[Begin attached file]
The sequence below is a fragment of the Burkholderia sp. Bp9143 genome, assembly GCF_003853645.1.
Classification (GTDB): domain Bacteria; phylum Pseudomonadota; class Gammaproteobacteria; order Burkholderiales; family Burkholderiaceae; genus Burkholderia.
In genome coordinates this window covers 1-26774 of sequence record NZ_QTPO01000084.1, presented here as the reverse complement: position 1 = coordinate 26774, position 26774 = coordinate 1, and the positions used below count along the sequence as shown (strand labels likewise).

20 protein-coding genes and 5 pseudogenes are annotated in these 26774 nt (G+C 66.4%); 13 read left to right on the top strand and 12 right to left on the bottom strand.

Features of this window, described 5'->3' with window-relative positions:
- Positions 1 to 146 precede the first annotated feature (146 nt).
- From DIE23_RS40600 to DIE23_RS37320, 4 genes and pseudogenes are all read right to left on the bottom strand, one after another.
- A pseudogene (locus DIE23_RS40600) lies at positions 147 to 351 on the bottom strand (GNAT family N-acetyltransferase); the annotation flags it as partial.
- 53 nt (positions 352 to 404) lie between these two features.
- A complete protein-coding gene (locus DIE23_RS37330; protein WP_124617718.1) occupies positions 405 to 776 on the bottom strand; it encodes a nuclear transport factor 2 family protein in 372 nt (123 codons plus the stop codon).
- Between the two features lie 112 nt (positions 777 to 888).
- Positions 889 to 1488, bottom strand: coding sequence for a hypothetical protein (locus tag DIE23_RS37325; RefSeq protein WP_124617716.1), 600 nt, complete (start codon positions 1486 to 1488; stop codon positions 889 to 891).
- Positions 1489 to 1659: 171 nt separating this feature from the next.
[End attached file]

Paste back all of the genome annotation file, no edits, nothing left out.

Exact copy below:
The sequence below is a fragment of the Burkholderia sp. Bp9143 genome, assembly GCF_003853645.1.
Classification (GTDB): domain Bacteria; phylum Pseudomonadota; class Gammaproteobacteria; order Burkholderiales; family Burkholderiaceae; genus Burkholderia.
In genome coordinates this window covers 1-26774 of sequence record NZ_QTPO01000084.1, presented here as the reverse complement: position 1 = coordinate 26774, position 26774 = coordinate 1, and the positions used below count along the sequence as shown (strand labels likewise).

20 protein-coding genes and 5 pseudogenes are annotated in these 26774 nt (G+C 66.4%); 13 read left to right on the top strand and 12 right to left on the bottom strand.

Features of this window, described 5'->3' with window-relative positions:
- Positions 1 to 146 precede the first annotated feature (146 nt).
- From DIE23_RS40600 to DIE23_RS37320, 4 genes and pseudogenes are all read right to left on the bottom strand, one after another.
- A pseudogene (locus DIE23_RS40600) lies at positions 147 to 351 on the bottom strand (GNAT family N-acetyltransferase); the annotation flags it as partial.
- 53 nt (positions 352 to 404) lie between these two features.
- A complete protein-coding gene (locus DIE23_RS37330; protein WP_124617718.1) occupies positions 405 to 776 on the bottom strand; it encodes a nuclear transport factor 2 family protein in 372 nt (123 codons plus the stop codon).
- Between the two features lie 112 nt (positions 777 to 888).
- Positions 889 to 1488, bottom strand: coding sequence for a hypothetical protein (locus tag DIE23_RS37325; RefSeq protein WP_124617716.1), 600 nt, complete (start codon positions 1486 to 1488; stop codon positions 889 to 891).
- Positions 1489 to 1659: 171 nt separating this feature from the next.